Continued heatwave brings fresh misery to both farmland and biodiversity
July 3rd, 2018
Ireland’s warmest summer since the mid-seventies has brought the average citizen out to enjoy the pleasures of the unexpectedly high temperatures.
However, the warm weather and lack of rain are proving a big problem for some, bringing financial hardship upon the farming community and devastation for upland biodiversity through gorse fires.
The “once in a generation weather event” is posing “really difficult challenges” for some farmers, according to the President of the Irish Farmers’ Association (IFA), Joe Healy.
Mr Healy said that the real difficulties land at the doorstep of farmers who rely on rainfall for their grass and crop growth, in other words, the vast majority of Irish farmers.
For livestock farmers, the dry weather and soil moisture are impacting grass growths rates, leaving many farmers with no choice but to start using their supplies of hay to feed animals now.
Mr Healy said that the biggest worry is how quickly the growth will resume and whether farmers will be able to save enough silage and hay for the upcoming winter.
This comes on the back of the fodder crisis at the start of the year as cattle endured longer stays indoors following a wet winter which also impacted grass and crop growth.
Grain growers are facing an equally difficult situation as winter crops, already stressed due to the major snowfall earlier this year, have been impacted by excessive heat and drought conditions. Many winter crops are now expected to be harvested three weeks early.
A winter crop of barley that will be cut this week, was the harvest ever as early? pic.twitter.com/E2iYGyCDv9
— Irish Grain Growers (@GrowersGrain) July 2, 2018
Spring crops planted eight weeks ago have not seen any rain yet, and the negative impact on yields is leaving crop and vegetable growers in a potential income crisis.
The lack of rainfall is stressing water supplies as the daily demand reached 615 megalitres in the past week. The safe and sustainable amount that Irish Water can produce daily is 610 million litres, which means the water has to be taken from treated water storage.
While the average citizen will feel the impact of Irish Water’s hosepipe ban, dairy farmers are facing a far bigger threat as their need for water supplies are huge.
The average dairy cow needs a minimum of 120 litres of water a day, and if such water supply is not available the animal gets distressed.
“The worry levels are going up as quickly as the thermometer levels,” said Pat McCormack, the President of the Irish Creamery Milk Suppliers Association (ICMSA). “Animals welfare is an obligation that farmers take very, very seriously,” added Mr McCormack.
According to the Association, water shortages are most pressing in the south-east, especially in counties Kilkenny, Wicklow and Laois.
Irish Water released a statement this week indicating that farmers impacted by reduced water supply will receive the water needed for animals and other needs on the farm.
Worryingly, this “once in a generation” weather event may become the norm before the century is out as climate change predictions for Ireland point to more frequent wet winters and drier, drought threatened summers.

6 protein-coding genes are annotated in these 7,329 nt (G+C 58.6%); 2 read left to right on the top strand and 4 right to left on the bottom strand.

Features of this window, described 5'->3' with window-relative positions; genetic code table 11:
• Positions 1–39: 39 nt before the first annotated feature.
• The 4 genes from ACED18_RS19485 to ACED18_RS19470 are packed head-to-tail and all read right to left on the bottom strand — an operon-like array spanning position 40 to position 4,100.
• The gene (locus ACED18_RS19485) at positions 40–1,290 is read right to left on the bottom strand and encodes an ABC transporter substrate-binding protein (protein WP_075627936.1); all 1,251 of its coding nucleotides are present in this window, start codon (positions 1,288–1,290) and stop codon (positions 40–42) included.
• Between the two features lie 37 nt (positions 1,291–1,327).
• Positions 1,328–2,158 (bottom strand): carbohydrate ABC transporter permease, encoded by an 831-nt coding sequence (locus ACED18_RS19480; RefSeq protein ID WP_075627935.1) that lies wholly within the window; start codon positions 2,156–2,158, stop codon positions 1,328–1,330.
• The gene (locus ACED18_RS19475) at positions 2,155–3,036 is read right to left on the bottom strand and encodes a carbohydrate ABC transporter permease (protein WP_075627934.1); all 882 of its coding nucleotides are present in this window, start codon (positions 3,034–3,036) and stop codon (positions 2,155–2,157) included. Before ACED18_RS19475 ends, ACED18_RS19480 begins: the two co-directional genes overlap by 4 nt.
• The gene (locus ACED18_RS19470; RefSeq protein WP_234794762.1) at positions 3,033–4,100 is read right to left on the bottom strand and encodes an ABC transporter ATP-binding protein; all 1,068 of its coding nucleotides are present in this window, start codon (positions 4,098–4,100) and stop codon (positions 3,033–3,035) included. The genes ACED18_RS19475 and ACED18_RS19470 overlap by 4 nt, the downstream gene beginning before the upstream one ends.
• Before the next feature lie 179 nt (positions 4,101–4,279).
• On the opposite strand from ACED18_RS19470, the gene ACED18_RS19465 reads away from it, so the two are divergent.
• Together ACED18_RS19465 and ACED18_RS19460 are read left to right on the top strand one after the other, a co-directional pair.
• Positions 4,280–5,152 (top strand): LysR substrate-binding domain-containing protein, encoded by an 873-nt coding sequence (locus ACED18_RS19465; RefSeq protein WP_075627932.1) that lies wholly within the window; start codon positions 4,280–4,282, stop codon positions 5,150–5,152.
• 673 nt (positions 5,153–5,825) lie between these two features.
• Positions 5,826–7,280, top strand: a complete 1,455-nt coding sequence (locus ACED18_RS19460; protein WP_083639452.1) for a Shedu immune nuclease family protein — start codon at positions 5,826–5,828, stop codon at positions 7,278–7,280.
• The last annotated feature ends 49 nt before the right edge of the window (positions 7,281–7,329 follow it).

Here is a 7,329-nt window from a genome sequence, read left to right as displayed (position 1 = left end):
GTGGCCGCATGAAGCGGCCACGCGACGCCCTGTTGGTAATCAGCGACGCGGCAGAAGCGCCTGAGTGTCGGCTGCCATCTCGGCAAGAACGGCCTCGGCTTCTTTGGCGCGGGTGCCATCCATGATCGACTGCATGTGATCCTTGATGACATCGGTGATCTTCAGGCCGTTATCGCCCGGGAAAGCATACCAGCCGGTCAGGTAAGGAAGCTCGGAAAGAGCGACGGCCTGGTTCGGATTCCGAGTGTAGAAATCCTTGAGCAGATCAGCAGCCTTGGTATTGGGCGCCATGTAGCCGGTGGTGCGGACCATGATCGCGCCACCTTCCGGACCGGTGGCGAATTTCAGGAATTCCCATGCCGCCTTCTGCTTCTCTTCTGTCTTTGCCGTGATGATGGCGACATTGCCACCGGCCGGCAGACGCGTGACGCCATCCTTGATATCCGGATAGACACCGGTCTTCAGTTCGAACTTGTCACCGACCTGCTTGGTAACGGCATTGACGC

The World Meteorological Organization (WMO) recently found that last year was the second hottest year in the record, with 2016 beating it to the number one spot.
A report from the European Academies Science Advisory Council (EASAC) also found that extreme weather had become more frequent and more costly over the past four decades.
Extreme temperatures, droughts and forest fires have doubled since 1980, the report states, a foreboding statistic for Ireland’s upland biodiversity increasingly under threat from fires.
Gorse fire threat to biodiversity
An extreme fire risk warning has been in place across the country since last week as high temperatures and drought conditions influence a glut of gorse fires across the country.
In Cork alone, the fire service dealt with gorse and grass fires in almost twenty locations last week, including Kinsale, Cobh and Bantry.
Gorse fires are a safety risk to people, but they are also hugely devastating for our biodiversity and habitats, with the main casualties often birds’ nests, eggs and chicks.
Although adult birds can often get away from the flames and thick smoke, they might not breed again during the season and usually lose their nesting territory.
During an outbreak of gorse fires last year, the habitats of endangered species such as the Curlew, Golden Eagle, and Hen Harrier were damaged across the island.
The Wicklow Mountains have been hit hard over the past week, with Wicklow County Council Chief Fire Officer, Aidan Dempsey, telling The Green News that there are still many areas at high risk.
He said that the Council and Fire Service are working together with the National Parks and Wildlife Service (NPWS) to monitor upland areas for any new fires or fire spread.
Mr Dempsey said that while the cause of the fires is currently unknown, the “current spate would appear to be mainly out of carelessness”.
“We have identified locations where cigarette butt discarded from the vehicle started a fire, a disposable barbeque was responsible for the fire in Lough Bray,” said Mr Dempsey.
“I’m asking the public to be extra vigilant with all possible sources of ignition and to report any illegal or suspicious activity in relation to fires to An Garda Siochana,” Mr Dempsey added.
The Department of Agriculture has also called on the farming community to be “particularly vigilant” in using machinery around hay meadows and to “refrain from the use of fire on cultivated farmland”.
Under extreme Fire Risk Conditions any ignition may give rise to “rapid and unpredictable wildfire development” and have a “devastating impact” on fledgeling birds and young mammals, the Department said.
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